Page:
The City of Spokane Declares Stage 2 Snow Emergency Again - Spokane, North Idaho News & Weather KHQ.com

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The City of Spokane Declares Stage 2 Snow Emergency Again

A school bus gets stuck in North Spokane (Photo: Patrick Erickson / KHQ) A school bus gets stuck in North Spokane (Photo: Patrick Erickson / KHQ)
A school bus gets stuck at Gordon and Addison in North Spokane (Photo: Vivian Snodgrass) A school bus gets stuck at Gordon and Addison in North Spokane (Photo: Vivian Snodgrass)
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SPOKANE, Wash. - You know it's bad when even the school buses can't get around to pick kids up and get them to school. That, and after receiving numerous calls and complaints from people asking for a bailout on residential streets, the City of Spokane declared a Stage 2 Snow Emergency on Thursday.

The Stage 2 declaration means crews will work 24 hours a day, seven days a week until they plow every street in the city – including residential streets.

Within 12 hours—or by 9:30 p.m. on Thursday, Dec. 2—people must move their cars so they are parked on the even side of the street within the residential area.  Parking is restricted in the downtown between 2 a.m. and 6 a.m. to facilitate plowing there.  And no parked cars are allowed on arterials or STA fixed bus routes.




Wednesday night's rain and sloppy snow converted snow-packed arterials and residential streets into slushy messes with deep ruts. Even the city's plow trucks were having difficulty with the slop, finding it difficult to move the snow and slush to the sides of the roads.  Because of such messy conditions, a city spokesperson said plowing the entire city would likely take longer than usual.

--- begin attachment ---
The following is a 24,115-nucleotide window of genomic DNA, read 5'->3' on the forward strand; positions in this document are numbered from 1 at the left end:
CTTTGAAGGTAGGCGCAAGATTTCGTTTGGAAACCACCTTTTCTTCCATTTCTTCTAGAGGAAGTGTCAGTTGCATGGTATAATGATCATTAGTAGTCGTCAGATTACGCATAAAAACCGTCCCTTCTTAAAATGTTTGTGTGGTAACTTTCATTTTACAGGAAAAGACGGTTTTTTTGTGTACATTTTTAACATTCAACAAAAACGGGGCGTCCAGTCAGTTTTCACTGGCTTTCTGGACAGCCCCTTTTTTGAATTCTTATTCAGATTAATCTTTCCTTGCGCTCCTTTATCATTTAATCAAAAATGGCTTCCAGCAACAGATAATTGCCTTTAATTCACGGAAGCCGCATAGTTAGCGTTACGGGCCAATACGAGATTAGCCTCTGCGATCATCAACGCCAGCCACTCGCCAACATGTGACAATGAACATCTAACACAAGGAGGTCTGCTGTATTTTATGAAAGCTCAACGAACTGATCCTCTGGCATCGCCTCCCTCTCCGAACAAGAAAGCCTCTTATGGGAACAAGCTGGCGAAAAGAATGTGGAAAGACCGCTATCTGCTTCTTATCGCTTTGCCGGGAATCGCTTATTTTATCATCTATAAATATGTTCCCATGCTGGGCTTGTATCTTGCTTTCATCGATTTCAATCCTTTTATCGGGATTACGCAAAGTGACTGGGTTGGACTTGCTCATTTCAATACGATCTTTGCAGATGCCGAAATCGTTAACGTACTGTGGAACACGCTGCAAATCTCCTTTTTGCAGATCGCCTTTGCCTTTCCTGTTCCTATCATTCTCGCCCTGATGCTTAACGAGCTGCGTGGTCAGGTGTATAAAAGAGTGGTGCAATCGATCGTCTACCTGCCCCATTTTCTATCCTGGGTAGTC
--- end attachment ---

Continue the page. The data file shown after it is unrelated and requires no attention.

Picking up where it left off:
And because the snow is so wet and heavy people should be warned that the muck plowed in front of driveways would probably be thicker and more difficult to move than it usually is. Much of it will become ice as colder temperatures move in over the weekend.

"We are working hard to keep the city moving but we are asking for citizens' patience as we address new and changing conditions," said Mayor Mary Verner in a news release.

Some of the areas most impacted by the slush appear to be the North Central area of Spokane where many streets were impassable on Thursday. KHQ received several calls from people in North Spokane who said they couldn't leave their neighborhood because of the poor street conditions.

School buses were also impacted by the snow and slush. At least some children in Spokane Dist. 81 arrived to school late on Thursday because buses either couldn't reach them or arrived late because of the street conditions. The Mead School District, outside the city limits, also reported having troubles navigating through neighborhoods.


MORE DETAILS:

In residential areas cars should be parked on the even side of the street until the plows pass through. Parking remains restricted in the downtown area between 2 a.m. and 6 a.m. to facilitate plowing there. And no parked cars are allowed on arterials or STA fixed bus routes. The City also asks that citizens clear snow off of parked vehicles and from around fire hydrants, storm drains, and mail boxes.

Restricting parking during snow emergencies allows plow drivers to clear away more snow, widening the area available for cars, trucks, and buses and generally improving driveability for motorists. In the residential areas, parking on one side of the street also allows plow drivers to move away from the curb, reducing the amount of snow and ice that ends up on sidewalks and at the end of driveways. 

When driving in these wintry conditions, the City is asking motorists to slow down, be patient, and drive according to the conditions. In downtown, crews "racked" the snow to the center of the street, creating snow berms.  Motorists should not attempt to cross the berms; they will get stuck. 

Also, don't follow plows closely, and please do not try to pass plow trucks; it is very dangerous. 

Please assist your neighbors who may need help removing snow from their driveways and sidewalks. And don't blow or shovel snow into the street, but back into your yard. That will prevent more snow and ice from being pushed onto sidewalks and the end of driveways by City plows.

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